Running has been a part of my attempt to maintain a healthy journey for my body for almost ten years now. It has allowed me to be healthier at 40 than at 30, and I hope that running will help me continue to bend the arc of aging for the next decade. It has led me to new depths about what was possible for me physically as I've driven my times in both the half marathon and marathon to a space that amazes almost every non-runner. There are moments in running that are more important than the finish line and the time displayed when you finish. It can be the first race after an injury when you are able to say "I'm back". It can be a race when you supported a cause with your legs. It can be a run that shines beauty into your soul as you are one with nature. It can be the run to release the stress that comes from losing someone or something. Running serves me, and I hope that I serve running. As I line up for the Memphis Marathon tomorrow morning in some of the toughest conditions that I've run for a race of this length, I remain focused on two things. The first is assisting those around me make it to the finish line to achieve their goal of their first marathon or another deeper goal that drives them to put one foot in front of the next. The second is to run for those that can't. I've always told folks that I run because I can, which has always implied the truth, there are folks that are suffering or have suffered in ways that don't allow them the joy that comes from running. Tomorrow, the kids at St Jude's Hospital will be in my heart, my family and friends that have lost someone recently will be driving me , and all of those that are no longer in a position to put one foot in front of the next in the pursuit of making their way from the start line to the finish line will give me strength. Feel free to send your thoughts and prayers on our way as we journey tomorrow. You can track our progress here. Also, if you want to get a sense of what I'll be feel tomorrow, check out the video below.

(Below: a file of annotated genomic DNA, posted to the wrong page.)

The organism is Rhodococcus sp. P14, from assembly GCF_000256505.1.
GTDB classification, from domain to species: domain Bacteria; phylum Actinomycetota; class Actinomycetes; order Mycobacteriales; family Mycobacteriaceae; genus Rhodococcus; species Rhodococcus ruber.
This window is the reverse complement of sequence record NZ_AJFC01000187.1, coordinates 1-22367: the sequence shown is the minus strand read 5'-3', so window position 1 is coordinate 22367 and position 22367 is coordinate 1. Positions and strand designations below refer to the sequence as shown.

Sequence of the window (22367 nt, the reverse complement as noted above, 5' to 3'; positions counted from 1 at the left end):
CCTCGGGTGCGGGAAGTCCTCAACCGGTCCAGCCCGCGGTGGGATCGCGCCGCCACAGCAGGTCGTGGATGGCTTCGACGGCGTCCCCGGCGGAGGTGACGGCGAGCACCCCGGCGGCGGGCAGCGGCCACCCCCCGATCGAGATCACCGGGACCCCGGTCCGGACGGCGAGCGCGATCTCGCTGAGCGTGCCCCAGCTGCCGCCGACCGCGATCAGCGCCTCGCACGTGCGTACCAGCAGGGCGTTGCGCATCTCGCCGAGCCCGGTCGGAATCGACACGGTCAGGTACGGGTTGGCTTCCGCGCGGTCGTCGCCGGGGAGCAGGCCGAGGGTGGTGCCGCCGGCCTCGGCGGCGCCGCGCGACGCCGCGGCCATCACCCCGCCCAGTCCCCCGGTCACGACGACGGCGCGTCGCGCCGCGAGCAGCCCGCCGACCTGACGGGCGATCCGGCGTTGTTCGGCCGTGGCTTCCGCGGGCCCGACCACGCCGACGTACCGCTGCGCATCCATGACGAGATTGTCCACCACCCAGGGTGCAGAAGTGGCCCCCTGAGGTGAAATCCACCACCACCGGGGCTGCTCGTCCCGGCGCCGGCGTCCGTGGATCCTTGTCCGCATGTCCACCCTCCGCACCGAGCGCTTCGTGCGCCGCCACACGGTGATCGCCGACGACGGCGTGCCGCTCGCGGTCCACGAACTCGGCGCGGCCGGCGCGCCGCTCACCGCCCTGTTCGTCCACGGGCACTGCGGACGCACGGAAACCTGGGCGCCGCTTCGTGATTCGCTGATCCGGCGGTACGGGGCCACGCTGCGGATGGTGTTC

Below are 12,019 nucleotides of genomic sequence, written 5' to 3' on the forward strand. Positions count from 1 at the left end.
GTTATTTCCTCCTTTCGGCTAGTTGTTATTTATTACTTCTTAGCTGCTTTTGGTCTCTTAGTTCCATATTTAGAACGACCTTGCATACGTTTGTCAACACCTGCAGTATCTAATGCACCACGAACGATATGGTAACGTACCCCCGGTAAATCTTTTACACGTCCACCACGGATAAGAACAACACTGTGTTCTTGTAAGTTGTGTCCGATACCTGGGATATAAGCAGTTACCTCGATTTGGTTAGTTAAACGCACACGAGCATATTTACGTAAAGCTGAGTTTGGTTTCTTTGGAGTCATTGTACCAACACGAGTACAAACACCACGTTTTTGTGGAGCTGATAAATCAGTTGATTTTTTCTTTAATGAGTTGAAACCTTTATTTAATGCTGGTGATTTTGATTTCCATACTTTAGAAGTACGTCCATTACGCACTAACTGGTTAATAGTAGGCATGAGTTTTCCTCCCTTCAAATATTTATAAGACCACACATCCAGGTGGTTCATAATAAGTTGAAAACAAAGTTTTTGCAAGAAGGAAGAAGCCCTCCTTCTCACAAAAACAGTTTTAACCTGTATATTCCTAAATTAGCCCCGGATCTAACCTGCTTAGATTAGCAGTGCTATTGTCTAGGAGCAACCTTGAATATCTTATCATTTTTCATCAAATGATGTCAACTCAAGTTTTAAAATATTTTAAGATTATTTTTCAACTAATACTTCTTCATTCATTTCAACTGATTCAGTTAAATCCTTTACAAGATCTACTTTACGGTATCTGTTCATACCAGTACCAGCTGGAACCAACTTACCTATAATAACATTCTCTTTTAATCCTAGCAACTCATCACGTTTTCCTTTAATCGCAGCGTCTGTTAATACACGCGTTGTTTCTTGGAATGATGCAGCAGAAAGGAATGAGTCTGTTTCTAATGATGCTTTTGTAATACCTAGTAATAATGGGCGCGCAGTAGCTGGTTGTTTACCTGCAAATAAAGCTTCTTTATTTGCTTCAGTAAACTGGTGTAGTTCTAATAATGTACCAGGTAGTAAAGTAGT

Dare to Imagine